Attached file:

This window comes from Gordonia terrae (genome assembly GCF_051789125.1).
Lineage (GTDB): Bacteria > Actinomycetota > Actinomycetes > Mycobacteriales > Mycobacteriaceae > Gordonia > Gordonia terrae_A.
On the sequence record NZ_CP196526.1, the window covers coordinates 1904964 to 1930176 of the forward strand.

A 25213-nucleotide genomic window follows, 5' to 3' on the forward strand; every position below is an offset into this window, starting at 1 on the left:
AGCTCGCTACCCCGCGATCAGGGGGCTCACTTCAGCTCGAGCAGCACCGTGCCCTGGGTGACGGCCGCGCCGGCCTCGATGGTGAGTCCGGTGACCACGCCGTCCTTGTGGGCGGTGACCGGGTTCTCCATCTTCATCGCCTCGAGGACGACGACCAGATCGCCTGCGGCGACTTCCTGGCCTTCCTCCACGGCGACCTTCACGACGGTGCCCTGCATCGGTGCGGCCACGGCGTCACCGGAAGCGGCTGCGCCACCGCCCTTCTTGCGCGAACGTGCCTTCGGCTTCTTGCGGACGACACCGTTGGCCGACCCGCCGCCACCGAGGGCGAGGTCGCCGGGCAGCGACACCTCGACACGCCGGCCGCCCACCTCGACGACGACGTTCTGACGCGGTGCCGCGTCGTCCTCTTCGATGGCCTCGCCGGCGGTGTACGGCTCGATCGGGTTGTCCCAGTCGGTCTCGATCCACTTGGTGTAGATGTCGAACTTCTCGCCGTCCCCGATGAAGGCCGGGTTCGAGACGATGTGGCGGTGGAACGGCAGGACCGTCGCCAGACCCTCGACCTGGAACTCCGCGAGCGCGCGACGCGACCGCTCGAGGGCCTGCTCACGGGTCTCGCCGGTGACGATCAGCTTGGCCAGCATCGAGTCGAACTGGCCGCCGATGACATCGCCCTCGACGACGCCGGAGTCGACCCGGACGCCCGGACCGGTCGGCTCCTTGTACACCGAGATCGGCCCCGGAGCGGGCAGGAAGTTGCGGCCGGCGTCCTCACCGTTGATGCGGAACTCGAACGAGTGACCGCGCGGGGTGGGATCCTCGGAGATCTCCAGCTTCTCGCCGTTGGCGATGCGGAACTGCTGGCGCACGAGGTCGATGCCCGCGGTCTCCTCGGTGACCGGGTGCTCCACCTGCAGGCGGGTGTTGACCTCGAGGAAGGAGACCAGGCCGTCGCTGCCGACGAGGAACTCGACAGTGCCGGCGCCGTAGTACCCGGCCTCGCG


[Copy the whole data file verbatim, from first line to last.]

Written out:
This window comes from Gordonia terrae (genome assembly GCF_051789125.1).
Lineage (GTDB): Bacteria > Actinomycetota > Actinomycetes > Mycobacteriales > Mycobacteriaceae > Gordonia > Gordonia terrae_A.
On the sequence record NZ_CP196526.1, the window covers coordinates 1904964 to 1930176 of the forward strand.

A 25213-nucleotide genomic window follows, 5' to 3' on the forward strand; every position below is an offset into this window, starting at 1 on the left:
AGCTCGCTACCCCGCGATCAGGGGGCTCACTTCAGCTCGAGCAGCACCGTGCCCTGGGTGACGGCCGCGCCGGCCTCGATGGTGAGTCCGGTGACCACGCCGTCCTTGTGGGCGGTGACCGGGTTCTCCATCTTCATCGCCTCGAGGACGACGACCAGATCGCCTGCGGCGACTTCCTGGCCTTCCTCCACGGCGACCTTCACGACGGTGCCCTGCATCGGTGCGGCCACGGCGTCACCGGAAGCGGCTGCGCCACCGCCCTTCTTGCGCGAACGTGCCTTCGGCTTCTTGCGGACGACACCGTTGGCCGACCCGCCGCCACCGAGGGCGAGGTCGCCGGGCAGCGACACCTCGACACGCCGGCCGCCCACCTCGACGACGACGTTCTGACGCGGTGCCGCGTCGTCCTCTTCGATGGCCTCGCCGGCGGTGTACGGCTCGATCGGGTTGTCCCAGTCGGTCTCGATCCACTTGGTGTAGATGTCGAACTTCTCGCCGTCCCCGATGAAGGCCGGGTTCGAGACGATGTGGCGGTGGAACGGCAGGACCGTCGCCAGACCCTCGACCTGGAACTCCGCGAGCGCGCGACGCGACCGCTCGAGGGCCTGCTCACGGGTCTCGCCGGTGACGATCAGCTTGGCCAGCATCGAGTCGAACTGGCCGCCGATGACATCGCCCTCGACGACGCCGGAGTCGACCCGGACGCCCGGACCGGTCGGCTCCTTGTACACCGAGATCGGCCCCGGAGCGGGCAGGAAGTTGCGGCCGGCGTCCTCACCGTTGATGCGGAACTCGAACGAGTGACCGCGCGGGGTGGGATCCTCGGAGATCTCCAGCTTCTCGCCGTTGGCGATGCGGAACTGCTGGCGCACGAGGTCGATGCCCGCGGTCTCCTCGGTGACCGGGTGCTCCACCTGCAGGCGGGTGTTGACCTCGAGGAAGGAGACCAGGCCGTCGCTGCCGACGAGGAACTCGACAGTGCCGGCGCCGTAGTACCCGGCCTCGCG